2016 Cadillac CTS-V Spy Photos Hint at Turbocharged Power

Cadillac is hard at work on the next-generation CTS-V high-performance model as these spy photos reveal.

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2014 MINI Cooper S Spied With New Head and Taillights

Spattered with black and yellow, the next generation MINI Cooper S was spied testing today.

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2013 BMW Z4 Facelift Revealed in Spy Photos

Spy photos of the face lifted 2013 BMW Z4 are showing the updated roadster nearly nude with a skimpy few bits of clothing over its head, tail lights and fender ornaments.

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2014 Toyota Corolla Previewed in Auris Spy Photos

This prototype Auris was spotted in Europe by our spy photographers today. The Toyota Auris is essentially a hatchback/wagon variant of the  Corolla and its release brings with it an all-new platform. 

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Spy Photo Camera Camo Explained: What's With the Swirlies?

Ever see the cars in our spy photos page and wonder why they look like that? New paint job trends emerge all the time, like gloss-less matte paint finishes, which are becoming more and more popular in recent years. Some companies like to dial it up to 11 with chrome finishes on their entire cars. But there is one look that is always intriguing: car camouflage. No, not the desert or arctic warfare kind, we’re talking about camera-camo.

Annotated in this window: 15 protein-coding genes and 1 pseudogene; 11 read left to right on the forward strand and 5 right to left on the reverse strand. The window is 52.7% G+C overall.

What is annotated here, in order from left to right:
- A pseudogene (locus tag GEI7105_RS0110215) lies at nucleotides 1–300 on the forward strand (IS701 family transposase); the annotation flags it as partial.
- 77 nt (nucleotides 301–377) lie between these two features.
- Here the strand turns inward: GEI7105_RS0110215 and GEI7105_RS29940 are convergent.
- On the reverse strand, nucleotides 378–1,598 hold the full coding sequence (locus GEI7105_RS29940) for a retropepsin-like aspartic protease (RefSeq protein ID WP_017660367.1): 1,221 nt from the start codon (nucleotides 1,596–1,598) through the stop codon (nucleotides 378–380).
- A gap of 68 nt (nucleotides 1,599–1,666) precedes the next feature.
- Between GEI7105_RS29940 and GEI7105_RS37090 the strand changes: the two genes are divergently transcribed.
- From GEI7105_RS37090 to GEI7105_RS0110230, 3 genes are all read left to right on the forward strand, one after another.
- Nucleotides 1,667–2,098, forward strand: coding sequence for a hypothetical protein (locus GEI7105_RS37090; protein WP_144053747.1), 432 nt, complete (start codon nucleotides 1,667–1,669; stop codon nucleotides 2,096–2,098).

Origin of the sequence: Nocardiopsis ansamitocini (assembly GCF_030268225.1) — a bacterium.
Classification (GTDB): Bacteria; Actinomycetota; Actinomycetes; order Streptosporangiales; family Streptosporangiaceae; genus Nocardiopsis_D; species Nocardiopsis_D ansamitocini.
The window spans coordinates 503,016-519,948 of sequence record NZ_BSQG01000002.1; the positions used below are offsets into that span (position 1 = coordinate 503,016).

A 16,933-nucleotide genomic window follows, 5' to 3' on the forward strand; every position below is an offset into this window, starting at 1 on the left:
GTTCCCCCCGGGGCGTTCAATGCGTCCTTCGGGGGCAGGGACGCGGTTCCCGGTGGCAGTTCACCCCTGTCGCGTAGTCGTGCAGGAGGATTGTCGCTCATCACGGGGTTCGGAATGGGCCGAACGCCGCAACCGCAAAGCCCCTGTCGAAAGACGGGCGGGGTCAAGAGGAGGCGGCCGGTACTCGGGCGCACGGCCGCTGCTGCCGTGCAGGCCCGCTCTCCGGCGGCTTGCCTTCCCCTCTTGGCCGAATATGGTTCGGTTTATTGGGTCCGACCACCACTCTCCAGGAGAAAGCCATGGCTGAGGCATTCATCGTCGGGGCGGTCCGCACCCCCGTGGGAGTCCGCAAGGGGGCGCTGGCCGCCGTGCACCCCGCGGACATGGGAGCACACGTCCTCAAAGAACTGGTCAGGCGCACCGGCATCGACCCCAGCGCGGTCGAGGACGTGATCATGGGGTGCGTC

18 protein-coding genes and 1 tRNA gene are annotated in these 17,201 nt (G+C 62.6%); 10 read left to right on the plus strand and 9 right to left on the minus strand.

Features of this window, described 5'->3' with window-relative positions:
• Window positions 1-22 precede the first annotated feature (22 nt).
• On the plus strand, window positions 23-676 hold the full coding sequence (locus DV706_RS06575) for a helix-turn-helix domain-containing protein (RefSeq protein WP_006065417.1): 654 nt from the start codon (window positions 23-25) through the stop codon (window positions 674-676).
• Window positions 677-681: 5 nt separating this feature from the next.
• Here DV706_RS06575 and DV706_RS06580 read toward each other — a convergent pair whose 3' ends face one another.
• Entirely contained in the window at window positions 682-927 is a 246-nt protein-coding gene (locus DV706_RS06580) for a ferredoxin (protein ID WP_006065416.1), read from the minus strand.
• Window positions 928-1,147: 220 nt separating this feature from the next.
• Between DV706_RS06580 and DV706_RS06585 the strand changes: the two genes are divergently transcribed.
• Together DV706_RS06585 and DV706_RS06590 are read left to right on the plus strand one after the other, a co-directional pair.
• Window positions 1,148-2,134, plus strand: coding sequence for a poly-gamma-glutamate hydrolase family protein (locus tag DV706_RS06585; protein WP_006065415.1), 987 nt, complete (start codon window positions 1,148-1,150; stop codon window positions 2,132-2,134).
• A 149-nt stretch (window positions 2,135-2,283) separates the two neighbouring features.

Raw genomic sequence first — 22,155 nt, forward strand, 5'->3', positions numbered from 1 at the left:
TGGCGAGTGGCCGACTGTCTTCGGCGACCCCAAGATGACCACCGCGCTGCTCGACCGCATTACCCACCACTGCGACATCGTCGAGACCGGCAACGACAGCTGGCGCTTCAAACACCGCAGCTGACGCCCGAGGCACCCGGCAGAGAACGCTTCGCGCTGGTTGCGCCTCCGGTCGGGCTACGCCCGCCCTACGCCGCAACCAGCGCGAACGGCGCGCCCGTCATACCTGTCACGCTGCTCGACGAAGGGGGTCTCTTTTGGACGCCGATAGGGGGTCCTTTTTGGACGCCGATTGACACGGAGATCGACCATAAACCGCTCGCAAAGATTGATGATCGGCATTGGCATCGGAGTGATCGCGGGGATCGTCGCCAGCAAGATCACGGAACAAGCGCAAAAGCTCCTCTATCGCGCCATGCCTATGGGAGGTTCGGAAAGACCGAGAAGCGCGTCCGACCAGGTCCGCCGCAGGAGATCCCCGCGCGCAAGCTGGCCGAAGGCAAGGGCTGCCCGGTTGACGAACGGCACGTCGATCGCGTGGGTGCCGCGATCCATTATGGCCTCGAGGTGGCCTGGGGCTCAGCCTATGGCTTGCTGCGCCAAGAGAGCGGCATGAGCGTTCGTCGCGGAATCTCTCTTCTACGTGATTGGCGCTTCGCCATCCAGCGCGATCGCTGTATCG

If you’ve spent even a smidgen of time on our Auto News page then you’ve probably seen one of our spy photo stories. A recurring trend in these stories is the bizarre magic-eye look on the prototype vehicles that our spies track down.

The truth is that car companies deliberately make their cars look that way so that when and if these prototype cars get snapped by a photographer, certain incriminating details are not visible.

SEE ALSO: Check out the latest spy photos

Also, it’s worth noting that the look isn’t even a paintjob at all, but a vinyl application. The pattern on the application is perfect at tricking even the most advanced auto focus system on a camera. That’s because a camera’s auto focus system uses a subject’s colors to figure out its focus.

Dan Suszko from Graphik Concepts sells these vinyl wraps and confirms that it really works wonders to hide body work in photographs. “Car companies want to put an end to one person exposing their product to the world” Suszko said. “It really hides the way things look in low-res images,” he added.

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